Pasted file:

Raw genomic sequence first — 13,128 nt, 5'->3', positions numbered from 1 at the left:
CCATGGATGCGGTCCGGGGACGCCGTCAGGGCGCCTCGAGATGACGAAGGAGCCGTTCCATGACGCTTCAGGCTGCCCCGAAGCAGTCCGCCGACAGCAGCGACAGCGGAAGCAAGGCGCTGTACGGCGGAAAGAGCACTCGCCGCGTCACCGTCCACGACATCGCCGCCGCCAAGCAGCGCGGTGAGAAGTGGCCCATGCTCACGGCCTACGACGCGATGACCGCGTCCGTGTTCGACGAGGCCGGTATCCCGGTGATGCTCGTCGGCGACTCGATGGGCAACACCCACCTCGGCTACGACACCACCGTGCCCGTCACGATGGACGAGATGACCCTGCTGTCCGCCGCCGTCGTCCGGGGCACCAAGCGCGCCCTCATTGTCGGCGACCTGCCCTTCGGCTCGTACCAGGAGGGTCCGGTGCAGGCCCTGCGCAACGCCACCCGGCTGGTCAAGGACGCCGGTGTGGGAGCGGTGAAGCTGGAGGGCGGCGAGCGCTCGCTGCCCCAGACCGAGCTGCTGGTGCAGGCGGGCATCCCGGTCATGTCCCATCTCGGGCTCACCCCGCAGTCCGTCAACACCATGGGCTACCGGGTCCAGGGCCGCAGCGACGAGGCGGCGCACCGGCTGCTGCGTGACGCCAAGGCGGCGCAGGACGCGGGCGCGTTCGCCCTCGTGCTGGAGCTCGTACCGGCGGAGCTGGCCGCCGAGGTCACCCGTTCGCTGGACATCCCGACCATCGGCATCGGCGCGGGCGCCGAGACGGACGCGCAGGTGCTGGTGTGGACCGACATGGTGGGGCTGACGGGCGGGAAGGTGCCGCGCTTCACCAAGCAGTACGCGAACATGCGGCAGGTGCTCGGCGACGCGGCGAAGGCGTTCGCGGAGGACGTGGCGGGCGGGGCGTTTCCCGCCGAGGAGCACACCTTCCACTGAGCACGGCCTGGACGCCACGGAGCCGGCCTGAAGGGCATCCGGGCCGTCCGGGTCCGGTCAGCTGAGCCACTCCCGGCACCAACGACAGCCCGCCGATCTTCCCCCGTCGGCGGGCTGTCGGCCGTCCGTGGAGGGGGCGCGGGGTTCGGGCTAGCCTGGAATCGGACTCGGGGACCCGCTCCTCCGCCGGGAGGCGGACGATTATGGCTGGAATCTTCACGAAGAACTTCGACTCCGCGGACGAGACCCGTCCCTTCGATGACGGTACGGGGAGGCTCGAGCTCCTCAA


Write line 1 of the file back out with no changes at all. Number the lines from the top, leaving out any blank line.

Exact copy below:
Raw genomic sequence first — 13,128 nt, 5'->3', positions numbered from 1 at the left: